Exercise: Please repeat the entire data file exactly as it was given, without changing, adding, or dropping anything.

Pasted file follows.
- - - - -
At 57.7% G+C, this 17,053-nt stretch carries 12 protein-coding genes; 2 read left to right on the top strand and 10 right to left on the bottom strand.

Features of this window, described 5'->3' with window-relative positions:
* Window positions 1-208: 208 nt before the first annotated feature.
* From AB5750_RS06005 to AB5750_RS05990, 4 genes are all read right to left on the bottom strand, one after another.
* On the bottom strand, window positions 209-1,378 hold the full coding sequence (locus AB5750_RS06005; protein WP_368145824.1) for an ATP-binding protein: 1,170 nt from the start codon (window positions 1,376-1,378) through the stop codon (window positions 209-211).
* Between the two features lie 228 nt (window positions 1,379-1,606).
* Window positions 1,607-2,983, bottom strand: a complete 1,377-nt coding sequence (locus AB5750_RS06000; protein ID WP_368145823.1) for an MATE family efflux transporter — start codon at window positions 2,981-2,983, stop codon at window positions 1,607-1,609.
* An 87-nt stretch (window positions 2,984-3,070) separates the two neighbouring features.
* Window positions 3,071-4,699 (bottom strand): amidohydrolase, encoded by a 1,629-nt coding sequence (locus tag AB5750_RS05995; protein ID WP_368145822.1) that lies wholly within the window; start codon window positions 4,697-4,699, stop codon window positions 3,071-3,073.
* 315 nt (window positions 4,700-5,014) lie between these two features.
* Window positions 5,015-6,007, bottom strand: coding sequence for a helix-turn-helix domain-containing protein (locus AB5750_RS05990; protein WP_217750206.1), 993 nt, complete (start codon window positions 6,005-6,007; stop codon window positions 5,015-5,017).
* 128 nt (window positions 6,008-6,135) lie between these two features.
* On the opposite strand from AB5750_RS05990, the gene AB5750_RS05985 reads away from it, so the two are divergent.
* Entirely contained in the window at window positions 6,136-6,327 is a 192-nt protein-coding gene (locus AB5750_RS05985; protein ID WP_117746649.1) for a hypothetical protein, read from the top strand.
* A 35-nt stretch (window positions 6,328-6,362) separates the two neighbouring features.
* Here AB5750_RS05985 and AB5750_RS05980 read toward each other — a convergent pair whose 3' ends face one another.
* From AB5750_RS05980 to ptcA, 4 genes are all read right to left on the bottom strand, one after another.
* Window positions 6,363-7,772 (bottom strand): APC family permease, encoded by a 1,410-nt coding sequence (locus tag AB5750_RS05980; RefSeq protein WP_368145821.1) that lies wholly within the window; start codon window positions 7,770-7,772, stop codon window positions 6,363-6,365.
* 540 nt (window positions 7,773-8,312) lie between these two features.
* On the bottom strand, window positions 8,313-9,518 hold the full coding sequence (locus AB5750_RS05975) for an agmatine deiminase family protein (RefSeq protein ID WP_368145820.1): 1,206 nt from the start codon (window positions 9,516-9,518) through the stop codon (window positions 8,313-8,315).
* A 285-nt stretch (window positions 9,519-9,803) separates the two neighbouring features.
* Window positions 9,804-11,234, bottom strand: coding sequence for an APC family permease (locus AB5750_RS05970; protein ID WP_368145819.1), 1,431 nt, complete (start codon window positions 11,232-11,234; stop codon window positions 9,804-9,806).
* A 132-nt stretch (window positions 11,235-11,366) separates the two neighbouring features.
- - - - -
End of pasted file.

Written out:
At 57.7% G+C, this 17,053-nt stretch carries 12 protein-coding genes; 2 read left to right on the top strand and 10 right to left on the bottom strand.

Features of this window, described 5'->3' with window-relative positions:
* Window positions 1-208: 208 nt before the first annotated feature.
* From AB5750_RS06005 to AB5750_RS05990, 4 genes are all read right to left on the bottom strand, one after another.
* On the bottom strand, window positions 209-1,378 hold the full coding sequence (locus AB5750_RS06005; protein WP_368145824.1) for an ATP-binding protein: 1,170 nt from the start codon (window positions 1,376-1,378) through the stop codon (window positions 209-211).
* Between the two features lie 228 nt (window positions 1,379-1,606).
* Window positions 1,607-2,983, bottom strand: a complete 1,377-nt coding sequence (locus AB5750_RS06000; protein ID WP_368145823.1) for an MATE family efflux transporter — start codon at window positions 2,981-2,983, stop codon at window positions 1,607-1,609.
* An 87-nt stretch (window positions 2,984-3,070) separates the two neighbouring features.
* Window positions 3,071-4,699 (bottom strand): amidohydrolase, encoded by a 1,629-nt coding sequence (locus tag AB5750_RS05995; protein ID WP_368145822.1) that lies wholly within the window; start codon window positions 4,697-4,699, stop codon window positions 3,071-3,073.
* 315 nt (window positions 4,700-5,014) lie between these two features.
* Window positions 5,015-6,007, bottom strand: coding sequence for a helix-turn-helix domain-containing protein (locus AB5750_RS05990; protein WP_217750206.1), 993 nt, complete (start codon window positions 6,005-6,007; stop codon window positions 5,015-5,017).
* 128 nt (window positions 6,008-6,135) lie between these two features.
* On the opposite strand from AB5750_RS05990, the gene AB5750_RS05985 reads away from it, so the two are divergent.
* Entirely contained in the window at window positions 6,136-6,327 is a 192-nt protein-coding gene (locus AB5750_RS05985; protein ID WP_117746649.1) for a hypothetical protein, read from the top strand.
* A 35-nt stretch (window positions 6,328-6,362) separates the two neighbouring features.
* Here AB5750_RS05985 and AB5750_RS05980 read toward each other — a convergent pair whose 3' ends face one another.
* From AB5750_RS05980 to ptcA, 4 genes are all read right to left on the bottom strand, one after another.
* Window positions 6,363-7,772 (bottom strand): APC family permease, encoded by a 1,410-nt coding sequence (locus tag AB5750_RS05980; RefSeq protein WP_368145821.1) that lies wholly within the window; start codon window positions 7,770-7,772, stop codon window positions 6,363-6,365.
* 540 nt (window positions 7,773-8,312) lie between these two features.
* On the bottom strand, window positions 8,313-9,518 hold the full coding sequence (locus AB5750_RS05975) for an agmatine deiminase family protein (RefSeq protein ID WP_368145820.1): 1,206 nt from the start codon (window positions 9,516-9,518) through the stop codon (window positions 8,313-8,315).
* A 285-nt stretch (window positions 9,519-9,803) separates the two neighbouring features.
* Window positions 9,804-11,234, bottom strand: coding sequence for an APC family permease (locus AB5750_RS05970; protein ID WP_368145819.1), 1,431 nt, complete (start codon window positions 11,232-11,234; stop codon window positions 9,804-9,806).
* A 132-nt stretch (window positions 11,235-11,366) separates the two neighbouring features.